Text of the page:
It’s no surprise that I haven’t written on this blog for quite some time. I guess I’d been experiencing a bit of “writer’s block.” Of course, life changes at a rapid pace and here I am writing my first post in almost one year as we face the greatest public health crisis in several generations. Coronavirus has swept through the planet like a wildfire, causing entire continents to virtually seize to a grinding halt. Governments around the world have intervened with desperate policies and altruistic intentions that will deliver serious blows to our global economy. Here are just some of the policies that have been instituted:
- The Federal Reserve decreased the federal funds rate from 1.75% to 0% in 13 days, making it the most drastic rate cut in the Fed’s history
- The Federal Reserve also offered more than $2.2 trillion in additional “liquidity” to the markets, in an effort to keep asset prices afloat as a result of Coronavirus
- Bars, restaurants, and gyms have been shut down with the stroke of a pen, invoked by a slew of vague legislative powers that we just learned about within the last couple weeks
- Congressmen across both sides of the political spectrum have recommended what might be our first glimpse at “Universal Basic Income” – a monthly $1000 check to Americans below a certain level of income
This brings me to the main point of this post. At some point, we will defeat Coronavirus, however long that takes. However, like any battle, this will come at a significant cost. I’m not talking about the direct body count, which is clearly devastating, but rather a sort of indirect body count, one that arises as a result of the economic equivalent of plagues: periods of considerable inflation, hyperinflation and/or mass unemployment. It has always struck me that at times like these, society seems to throw away the morals and empirical lessons we’ve painstakingly built from centuries of economic advancement. The general decline of economics has been occurring for decades now, but I guess it’s all the more demoralizing seeing literally trillions of dollars printed within the span of mere days by the very people who call themselves “economists.”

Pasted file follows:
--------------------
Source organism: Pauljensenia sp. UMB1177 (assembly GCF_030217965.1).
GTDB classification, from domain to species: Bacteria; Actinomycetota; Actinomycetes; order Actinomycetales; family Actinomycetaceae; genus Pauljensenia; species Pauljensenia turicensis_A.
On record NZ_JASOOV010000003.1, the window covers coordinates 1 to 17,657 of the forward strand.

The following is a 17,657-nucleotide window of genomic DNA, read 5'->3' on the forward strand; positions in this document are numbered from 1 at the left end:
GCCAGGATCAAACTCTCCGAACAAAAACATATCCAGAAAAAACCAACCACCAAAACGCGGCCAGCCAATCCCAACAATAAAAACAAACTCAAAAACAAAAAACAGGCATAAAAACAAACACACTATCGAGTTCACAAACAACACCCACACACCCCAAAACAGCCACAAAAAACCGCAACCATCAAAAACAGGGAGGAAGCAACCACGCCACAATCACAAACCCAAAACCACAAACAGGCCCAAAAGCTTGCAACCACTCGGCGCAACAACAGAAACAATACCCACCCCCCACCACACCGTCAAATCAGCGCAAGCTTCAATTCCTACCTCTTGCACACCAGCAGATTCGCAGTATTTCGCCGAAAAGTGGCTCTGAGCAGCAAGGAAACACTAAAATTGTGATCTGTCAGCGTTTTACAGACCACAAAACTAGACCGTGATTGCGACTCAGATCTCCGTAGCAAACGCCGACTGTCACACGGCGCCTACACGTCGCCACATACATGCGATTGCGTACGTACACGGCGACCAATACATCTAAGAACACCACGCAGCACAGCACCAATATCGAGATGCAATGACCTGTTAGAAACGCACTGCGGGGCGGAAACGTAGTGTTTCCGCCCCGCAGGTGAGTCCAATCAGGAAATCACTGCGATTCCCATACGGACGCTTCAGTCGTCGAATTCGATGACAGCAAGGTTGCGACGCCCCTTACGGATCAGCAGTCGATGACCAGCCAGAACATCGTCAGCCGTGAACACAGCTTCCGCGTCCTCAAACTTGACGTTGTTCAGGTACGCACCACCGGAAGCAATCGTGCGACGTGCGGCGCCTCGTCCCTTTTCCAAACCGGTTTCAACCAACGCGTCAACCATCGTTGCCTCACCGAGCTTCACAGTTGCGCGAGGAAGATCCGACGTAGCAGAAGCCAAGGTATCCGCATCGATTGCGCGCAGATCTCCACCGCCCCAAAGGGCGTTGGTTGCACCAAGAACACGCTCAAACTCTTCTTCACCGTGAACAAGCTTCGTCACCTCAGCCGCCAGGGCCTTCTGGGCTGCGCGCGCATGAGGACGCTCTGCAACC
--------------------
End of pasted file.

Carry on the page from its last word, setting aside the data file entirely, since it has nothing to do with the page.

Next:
When the Coronavirus pandemic comes to an end, we will be left with a gaping hole where our economy once was, a result of the monetary blitzkrieg we’ve waged within mere weeks of identifying this short-term enemy. What’s even more concerning is the fact that sound economics would allow us to weather the Coronavirus without so much as a hiccup. Here is a glimpse at how the world would react when adhering to economic principles:
- The FDA would be severely limited. For all of the praise we bestow upon the FDA, their bureaucratic presence has killed many more lives than the ones it aims to directly protect through a drug approval process. A study by Robert Goldberg of Brandeis University looked at deaths in the US due to ailments in which effective treatments were readily available in other countries, arriving at a conservative estimate of 200,000 deaths annually in the US alone, due to a failure to approve effective drugs. Severely limit the size and scope of the FDA and we would see drugs and vaccines moving through the pipeline at a rapid pace. Safety and efficacy would be a decision provided to individual consumers, many of whom would be willing to try an experimental drug if their doctors had no other course of action available to their knowledge.
- Small and large businesses would offer tiered pricing. The degree to which small businesses are currently suffering is nothing short of tragic. The fact that governments that failed to contain this virus in the first place can close entire industries down is nothing short of tyranny. In a society with rational economic principles, small and large businesses alike would be able to alter pricing models for consumers. Instead of governments implementing asinine ideas like curfew and closures, which actually create the unintended incentive for people to swarm to places at the same exact time, businesses could offer elevated prices to anyone who wants to buy a product online or through an app, rather than showing up to the store. In-person shoppers could be offered lower pricing for showing up to the storefront (business owners can add stipulations that shoppers wear a mask if they decide to show up in-person).
- Price controls would be thrown out the window. We have clear historical evidence that price controls have the complete opposite of their intended effect. When price controls are implemented, it virtually ensures shortages will occur, as shoppers do not view price signals as a sign of scarcity and continue to deplete stocks of in-demand items.
- If nothing else, business and individuals could weather periods of quarantine with higher savings rates. US non-financial corporate debt stood at 48% of GDP as of 2019. Household debt stood at roughly 76% of GDP around the same period. What we are now seeing is the inability of households and businesses alike to lose income and revenue without requiring public assistance. Of course, considering the actions offered above, we probably wouldn’t have an economic downturn as a result of a pandemic; however, if nothing else, we should be able to weather this thing without much of a hiccup. Prices would clearly decline as consumers decrease spending and tap into savings, but any economist worth their salt knows that a natural decrease in prices as a result of productivity is ultimately what happens over time.
Now, more than ever, we need an economic renaissance. As the central powers rush to pour more gasoline on this fire in the name of benevolence, please make an effort to research economic philosophy and do your part to educate the world. Of course, feel free to share this blog post or send me a comment if you wish!